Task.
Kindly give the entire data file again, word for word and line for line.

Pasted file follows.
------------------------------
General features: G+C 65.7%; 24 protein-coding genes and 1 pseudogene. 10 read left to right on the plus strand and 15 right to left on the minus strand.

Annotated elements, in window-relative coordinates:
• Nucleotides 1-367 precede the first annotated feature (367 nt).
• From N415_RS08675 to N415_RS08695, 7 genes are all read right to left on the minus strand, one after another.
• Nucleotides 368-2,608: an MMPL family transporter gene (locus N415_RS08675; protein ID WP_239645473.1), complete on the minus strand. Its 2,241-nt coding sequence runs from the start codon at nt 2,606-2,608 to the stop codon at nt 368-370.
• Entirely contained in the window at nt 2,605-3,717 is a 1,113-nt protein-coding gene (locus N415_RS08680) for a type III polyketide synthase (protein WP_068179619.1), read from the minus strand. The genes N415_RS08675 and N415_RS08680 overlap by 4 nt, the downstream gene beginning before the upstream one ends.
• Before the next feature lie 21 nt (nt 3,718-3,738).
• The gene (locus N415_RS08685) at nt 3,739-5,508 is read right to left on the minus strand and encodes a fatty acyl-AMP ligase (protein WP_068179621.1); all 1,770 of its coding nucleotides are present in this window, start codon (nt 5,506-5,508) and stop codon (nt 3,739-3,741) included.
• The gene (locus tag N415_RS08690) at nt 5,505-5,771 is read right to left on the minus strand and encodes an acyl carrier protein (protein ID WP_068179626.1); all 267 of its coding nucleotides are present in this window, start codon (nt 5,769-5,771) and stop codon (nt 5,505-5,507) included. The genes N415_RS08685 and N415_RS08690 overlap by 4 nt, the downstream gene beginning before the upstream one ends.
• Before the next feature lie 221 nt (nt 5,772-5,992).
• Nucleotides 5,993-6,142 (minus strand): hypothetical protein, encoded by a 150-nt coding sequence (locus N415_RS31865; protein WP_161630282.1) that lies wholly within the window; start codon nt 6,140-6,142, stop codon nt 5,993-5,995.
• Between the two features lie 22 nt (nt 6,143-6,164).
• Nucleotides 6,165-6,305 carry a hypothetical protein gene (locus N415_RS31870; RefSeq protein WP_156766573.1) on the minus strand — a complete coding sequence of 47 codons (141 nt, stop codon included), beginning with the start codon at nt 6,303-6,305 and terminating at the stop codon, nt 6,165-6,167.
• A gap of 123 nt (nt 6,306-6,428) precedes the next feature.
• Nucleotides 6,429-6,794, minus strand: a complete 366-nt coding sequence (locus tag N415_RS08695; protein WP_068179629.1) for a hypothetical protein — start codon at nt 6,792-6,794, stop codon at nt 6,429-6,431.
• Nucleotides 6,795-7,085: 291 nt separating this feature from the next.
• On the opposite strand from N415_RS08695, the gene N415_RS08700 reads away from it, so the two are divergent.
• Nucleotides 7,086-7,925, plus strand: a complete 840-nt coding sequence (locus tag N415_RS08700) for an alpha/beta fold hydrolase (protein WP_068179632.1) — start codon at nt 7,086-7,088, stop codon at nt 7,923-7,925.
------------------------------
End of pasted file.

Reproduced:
General features: G+C 65.7%; 24 protein-coding genes and 1 pseudogene. 10 read left to right on the plus strand and 15 right to left on the minus strand.

Annotated elements, in window-relative coordinates:
• Nucleotides 1-367 precede the first annotated feature (367 nt).
• From N415_RS08675 to N415_RS08695, 7 genes are all read right to left on the minus strand, one after another.
• Nucleotides 368-2,608: an MMPL family transporter gene (locus N415_RS08675; protein ID WP_239645473.1), complete on the minus strand. Its 2,241-nt coding sequence runs from the start codon at nt 2,606-2,608 to the stop codon at nt 368-370.
• Entirely contained in the window at nt 2,605-3,717 is a 1,113-nt protein-coding gene (locus N415_RS08680) for a type III polyketide synthase (protein WP_068179619.1), read from the minus strand. The genes N415_RS08675 and N415_RS08680 overlap by 4 nt, the downstream gene beginning before the upstream one ends.
• Before the next feature lie 21 nt (nt 3,718-3,738).
• The gene (locus N415_RS08685) at nt 3,739-5,508 is read right to left on the minus strand and encodes a fatty acyl-AMP ligase (protein WP_068179621.1); all 1,770 of its coding nucleotides are present in this window, start codon (nt 5,506-5,508) and stop codon (nt 3,739-3,741) included.
• The gene (locus tag N415_RS08690) at nt 5,505-5,771 is read right to left on the minus strand and encodes an acyl carrier protein (protein ID WP_068179626.1); all 267 of its coding nucleotides are present in this window, start codon (nt 5,769-5,771) and stop codon (nt 5,505-5,507) included. The genes N415_RS08685 and N415_RS08690 overlap by 4 nt, the downstream gene beginning before the upstream one ends.
• Before the next feature lie 221 nt (nt 5,772-5,992).
• Nucleotides 5,993-6,142 (minus strand): hypothetical protein, encoded by a 150-nt coding sequence (locus N415_RS31865; protein WP_161630282.1) that lies wholly within the window; start codon nt 6,140-6,142, stop codon nt 5,993-5,995.
• Between the two features lie 22 nt (nt 6,143-6,164).
• Nucleotides 6,165-6,305 carry a hypothetical protein gene (locus N415_RS31870; RefSeq protein WP_156766573.1) on the minus strand — a complete coding sequence of 47 codons (141 nt, stop codon included), beginning with the start codon at nt 6,303-6,305 and terminating at the stop codon, nt 6,165-6,167.
• A gap of 123 nt (nt 6,306-6,428) precedes the next feature.
• Nucleotides 6,429-6,794, minus strand: a complete 366-nt coding sequence (locus tag N415_RS08695; protein WP_068179629.1) for a hypothetical protein — start codon at nt 6,792-6,794, stop codon at nt 6,429-6,431.
• Nucleotides 6,795-7,085: 291 nt separating this feature from the next.
• On the opposite strand from N415_RS08695, the gene N415_RS08700 reads away from it, so the two are divergent.
• Nucleotides 7,086-7,925, plus strand: a complete 840-nt coding sequence (locus tag N415_RS08700) for an alpha/beta fold hydrolase (protein WP_068179632.1) — start codon at nt 7,086-7,088, stop codon at nt 7,923-7,925.